“Not for all that is under heaven!” said the Countess, much alarmed, and feeling the absolute necessity of obtaining time, at least, for consideration. “Tressilian, you were wont to be generous. Grant me one request, and believe, if it be your wish to save me from misery and from madness, you will do more by making me the promise I ask of you, than Elizabeth can do for me with all her power.”

“Ask me anything for which you can allege reason,” said Tressilian; “but demand not of me —”

“Oh, limit not your boon, dear Edmund!” exclaimed the Countess —“you once loved that I should call you so — limit not your boon to reason; for my case is all madness, and frenzy must guide the counsels which alone can aid me.”

“If you speak thus wildly,” said Tressilian, astonishment again overpowering both his grief and his resolution, “I must believe you indeed incapable of thinking or acting for yourself.”

“Oh, no!” she exclaimed, sinking on one knee before him, “I am not mad — I am but a creature unutterably miserable, and, from circumstances the most singular, dragged on to a precipice by the arm of him who thinks he is keeping me from it — even by yours, Tressilian — by yours, whom I have honoured, respected — all but loved — and yet loved, too — loved, too, Tressilian — though not as you wished to be.”

There was an energy, a self-possession, an abandonment in her voice and manner, a total resignation of herself to his generosity, which, together with the kindness of her expressions to himself, moved him deeply. He raised her, and, in broken accents, entreated her to be comforted.

“I cannot,” she said, “I will not be comforted, till you grant me my request! I will speak as plainly as I dare. I am now awaiting the commands of one who has a right to issue them. The interference of a third person — of you in especial, Tressilian — will be ruin — utter ruin to me. Wait but four-and-twenty hours, and it may be that the poor Amy may have the means to show that she values, and can reward, your disinterested friendship — that she is happy herself, and has the means to make you so. It is surely worth your patience, for so short a space?”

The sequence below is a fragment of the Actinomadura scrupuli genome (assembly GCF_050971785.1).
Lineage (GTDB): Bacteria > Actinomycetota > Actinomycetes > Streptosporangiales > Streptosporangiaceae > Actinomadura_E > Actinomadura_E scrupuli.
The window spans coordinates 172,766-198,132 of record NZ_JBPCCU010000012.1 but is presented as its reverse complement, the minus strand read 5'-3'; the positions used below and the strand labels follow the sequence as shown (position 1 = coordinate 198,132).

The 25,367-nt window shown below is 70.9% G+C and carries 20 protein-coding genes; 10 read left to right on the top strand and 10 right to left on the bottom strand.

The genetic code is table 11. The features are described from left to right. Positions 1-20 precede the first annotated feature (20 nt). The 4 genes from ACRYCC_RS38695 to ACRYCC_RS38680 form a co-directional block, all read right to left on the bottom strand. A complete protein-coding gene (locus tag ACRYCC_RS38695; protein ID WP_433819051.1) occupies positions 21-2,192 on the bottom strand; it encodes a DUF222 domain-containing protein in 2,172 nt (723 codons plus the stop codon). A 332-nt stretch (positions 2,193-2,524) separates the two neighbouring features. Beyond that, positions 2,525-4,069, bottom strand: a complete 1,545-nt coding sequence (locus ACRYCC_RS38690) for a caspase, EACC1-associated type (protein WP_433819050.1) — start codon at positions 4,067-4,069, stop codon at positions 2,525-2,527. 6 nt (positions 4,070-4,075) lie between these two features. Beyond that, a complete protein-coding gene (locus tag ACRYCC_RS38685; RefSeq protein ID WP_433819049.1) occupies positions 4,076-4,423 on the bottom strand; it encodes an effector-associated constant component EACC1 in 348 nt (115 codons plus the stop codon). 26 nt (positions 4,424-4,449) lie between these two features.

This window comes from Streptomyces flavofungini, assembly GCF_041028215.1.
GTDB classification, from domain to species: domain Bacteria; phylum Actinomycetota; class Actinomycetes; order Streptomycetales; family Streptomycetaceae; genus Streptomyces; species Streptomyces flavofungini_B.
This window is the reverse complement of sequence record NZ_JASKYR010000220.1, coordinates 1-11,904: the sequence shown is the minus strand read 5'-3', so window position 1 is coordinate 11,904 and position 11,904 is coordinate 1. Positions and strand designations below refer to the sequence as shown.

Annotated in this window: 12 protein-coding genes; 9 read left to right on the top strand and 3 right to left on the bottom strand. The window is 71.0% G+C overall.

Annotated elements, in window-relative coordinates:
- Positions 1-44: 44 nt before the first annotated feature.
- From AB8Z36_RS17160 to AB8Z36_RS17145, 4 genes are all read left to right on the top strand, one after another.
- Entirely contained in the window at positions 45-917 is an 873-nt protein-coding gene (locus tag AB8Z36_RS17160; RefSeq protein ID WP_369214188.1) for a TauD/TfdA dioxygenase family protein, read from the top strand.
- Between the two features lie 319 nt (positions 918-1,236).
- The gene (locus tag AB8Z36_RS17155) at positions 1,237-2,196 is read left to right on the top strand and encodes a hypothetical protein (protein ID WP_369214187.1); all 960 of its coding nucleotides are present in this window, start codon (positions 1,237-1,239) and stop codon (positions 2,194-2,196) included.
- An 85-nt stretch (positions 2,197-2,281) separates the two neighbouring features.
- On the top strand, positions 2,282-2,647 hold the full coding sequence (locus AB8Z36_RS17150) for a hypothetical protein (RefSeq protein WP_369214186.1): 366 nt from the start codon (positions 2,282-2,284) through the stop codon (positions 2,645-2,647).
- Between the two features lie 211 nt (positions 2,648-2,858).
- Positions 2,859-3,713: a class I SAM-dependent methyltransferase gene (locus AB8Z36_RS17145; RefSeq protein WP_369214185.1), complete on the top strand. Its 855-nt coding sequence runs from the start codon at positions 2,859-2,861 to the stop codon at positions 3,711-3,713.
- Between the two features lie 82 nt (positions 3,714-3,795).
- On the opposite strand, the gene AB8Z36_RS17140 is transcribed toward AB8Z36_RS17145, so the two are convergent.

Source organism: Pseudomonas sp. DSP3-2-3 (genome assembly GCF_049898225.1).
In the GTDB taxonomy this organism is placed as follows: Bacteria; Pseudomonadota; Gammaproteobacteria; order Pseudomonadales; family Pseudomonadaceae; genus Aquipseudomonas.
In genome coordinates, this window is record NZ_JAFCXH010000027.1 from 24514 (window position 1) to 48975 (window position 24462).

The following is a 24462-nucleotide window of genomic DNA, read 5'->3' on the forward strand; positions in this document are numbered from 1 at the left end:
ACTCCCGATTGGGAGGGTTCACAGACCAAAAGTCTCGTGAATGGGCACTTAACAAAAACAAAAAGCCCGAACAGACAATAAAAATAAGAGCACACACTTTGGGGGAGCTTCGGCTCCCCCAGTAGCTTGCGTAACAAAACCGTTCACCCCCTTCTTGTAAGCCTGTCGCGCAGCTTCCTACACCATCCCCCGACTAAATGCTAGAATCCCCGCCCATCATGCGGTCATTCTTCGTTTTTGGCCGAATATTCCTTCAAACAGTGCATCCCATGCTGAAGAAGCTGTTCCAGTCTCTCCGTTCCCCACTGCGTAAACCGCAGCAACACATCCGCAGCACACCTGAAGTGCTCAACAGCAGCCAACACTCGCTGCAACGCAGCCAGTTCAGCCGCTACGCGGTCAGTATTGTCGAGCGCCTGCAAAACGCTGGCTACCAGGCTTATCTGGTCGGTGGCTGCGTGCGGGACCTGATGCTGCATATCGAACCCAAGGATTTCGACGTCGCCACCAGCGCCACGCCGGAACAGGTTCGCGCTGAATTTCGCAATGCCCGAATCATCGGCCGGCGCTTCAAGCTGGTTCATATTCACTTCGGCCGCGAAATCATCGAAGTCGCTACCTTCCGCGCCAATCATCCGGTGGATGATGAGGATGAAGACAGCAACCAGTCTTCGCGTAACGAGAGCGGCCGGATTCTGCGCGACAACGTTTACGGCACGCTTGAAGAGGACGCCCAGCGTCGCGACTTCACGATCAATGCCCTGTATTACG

Tressilian paused, and weighing in his mind the various probabilities which might render a violent interference on his part more prejudicial than advantageous, both to the happiness and reputation of Amy; considering also that she was within the walls of Kenilworth, and could suffer no injury in a castle honoured with the Queen’s residence, and filled with her guards and attendants — he conceived, upon the whole, that he might render her more evil than good service by intruding upon her his appeal to Elizabeth in her behalf. He expressed his resolution cautiously, however, doubting naturally whether Amy’s hopes of extricating herself from her difficulties rested on anything stronger than a blinded attachment to Varney, whom he supposed to be her seducer.

“Amy,” he said, while he fixed his sad and expressive eyes on hers, which, in her ecstasy of doubt, terror, and perplexity, she cast up towards him, “I have ever remarked that when others called thee girlish and wilful, there lay under that external semblance of youthful and self-willed folly deep feeling and strong sense. In this I will confide, trusting your own fate in your own hands for the space of twenty-four hours, without my interference by word or act.”

“Do you promise me this, Tressilian?” said the Countess. “Is it possible you can yet repose so much confidence in me? Do you promise, as you are a gentleman and a man of honour, to intrude in my matters neither by speech nor action, whatever you may see or hear that seems to you to demand your interference? Will you so far trust me?”

“I will upon my honour,” said Tressilian; “but when that space is expired —”

“Then that space is expired,” she said, interrupting him, “you are free to act as your judgment shall determine.”

“Is there nought besides which I can do for you, Amy?” said Tressilian.

“Nothing,” said she, “save to leave me — that is, if — I blush to acknowledge my helplessness by asking it — if you can spare me the use of this apartment for the next twenty-four hours.”

“This is most wonderful!” said Tressilian; “what hope or interest can you have in a Castle where you cannot command even an apartment?”

“Argue not, but leave me,” she said; and added, as he slowly and unwillingly retired, “Generous Edmund! the time may come when Amy may show she deserved thy noble attachment.”

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Last updated Wednesday, March 5, 2014 at 22:29